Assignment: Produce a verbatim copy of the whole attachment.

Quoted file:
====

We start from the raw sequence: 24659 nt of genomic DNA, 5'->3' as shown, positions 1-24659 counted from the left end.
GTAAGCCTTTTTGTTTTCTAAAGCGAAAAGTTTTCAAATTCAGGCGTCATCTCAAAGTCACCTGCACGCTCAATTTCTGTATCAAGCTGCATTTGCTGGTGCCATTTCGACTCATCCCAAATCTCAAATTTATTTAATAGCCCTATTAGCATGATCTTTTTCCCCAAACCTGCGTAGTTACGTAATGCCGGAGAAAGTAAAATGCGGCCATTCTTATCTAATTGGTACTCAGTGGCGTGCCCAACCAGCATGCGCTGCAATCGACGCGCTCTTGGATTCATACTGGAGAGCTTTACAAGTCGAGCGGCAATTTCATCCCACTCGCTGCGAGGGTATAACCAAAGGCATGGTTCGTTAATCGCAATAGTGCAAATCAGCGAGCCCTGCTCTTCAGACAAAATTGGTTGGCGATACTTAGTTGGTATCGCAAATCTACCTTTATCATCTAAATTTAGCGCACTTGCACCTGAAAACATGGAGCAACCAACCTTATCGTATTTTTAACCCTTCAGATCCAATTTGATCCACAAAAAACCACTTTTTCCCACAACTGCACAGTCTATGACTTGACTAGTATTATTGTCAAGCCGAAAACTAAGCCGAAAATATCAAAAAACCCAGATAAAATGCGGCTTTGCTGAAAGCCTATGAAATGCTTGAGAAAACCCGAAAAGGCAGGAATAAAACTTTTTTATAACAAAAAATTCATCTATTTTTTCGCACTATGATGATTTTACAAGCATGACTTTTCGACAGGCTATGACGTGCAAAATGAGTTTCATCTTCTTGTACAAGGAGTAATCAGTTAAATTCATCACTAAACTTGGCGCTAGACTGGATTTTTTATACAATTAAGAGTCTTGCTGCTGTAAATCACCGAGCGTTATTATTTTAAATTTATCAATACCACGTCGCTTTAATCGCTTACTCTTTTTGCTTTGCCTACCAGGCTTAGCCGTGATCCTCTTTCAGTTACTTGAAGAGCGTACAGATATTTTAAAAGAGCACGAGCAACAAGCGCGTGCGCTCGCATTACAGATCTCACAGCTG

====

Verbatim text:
We start from the raw sequence: 24659 nt of genomic DNA, 5'->3' as shown, positions 1-24659 counted from the left end.
GTAAGCCTTTTTGTTTTCTAAAGCGAAAAGTTTTCAAATTCAGGCGTCATCTCAAAGTCACCTGCACGCTCAATTTCTGTATCAAGCTGCATTTGCTGGTGCCATTTCGACTCATCCCAAATCTCAAATTTATTTAATAGCCCTATTAGCATGATCTTTTTCCCCAAACCTGCGTAGTTACGTAATGCCGGAGAAAGTAAAATGCGGCCATTCTTATCTAATTGGTACTCAGTGGCGTGCCCAACCAGCATGCGCTGCAATCGACGCGCTCTTGGATTCATACTGGAGAGCTTTACAAGTCGAGCGGCAATTTCATCCCACTCGCTGCGAGGGTATAACCAAAGGCATGGTTCGTTAATCGCAATAGTGCAAATCAGCGAGCCCTGCTCTTCAGACAAAATTGGTTGGCGATACTTAGTTGGTATCGCAAATCTACCTTTATCATCTAAATTTAGCGCACTTGCACCTGAAAACATGGAGCAACCAACCTTATCGTATTTTTAACCCTTCAGATCCAATTTGATCCACAAAAAACCACTTTTTCCCACAACTGCACAGTCTATGACTTGACTAGTATTATTGTCAAGCCGAAAACTAAGCCGAAAATATCAAAAAACCCAGATAAAATGCGGCTTTGCTGAAAGCCTATGAAATGCTTGAGAAAACCCGAAAAGGCAGGAATAAAACTTTTTTATAACAAAAAATTCATCTATTTTTTCGCACTATGATGATTTTACAAGCATGACTTTTCGACAGGCTATGACGTGCAAAATGAGTTTCATCTTCTTGTACAAGGAGTAATCAGTTAAATTCATCACTAAACTTGGCGCTAGACTGGATTTTTTATACAATTAAGAGTCTTGCTGCTGTAAATCACCGAGCGTTATTATTTTAAATTTATCAATACCACGTCGCTTTAATCGCTTACTCTTTTTGCTTTGCCTACCAGGCTTAGCCGTGATCCTCTTTCAGTTACTTGAAGAGCGTACAGATATTTTAAAAGAGCACGAGCAACAAGCGCGTGCGCTCGCATTACAGATCTCACAGCTG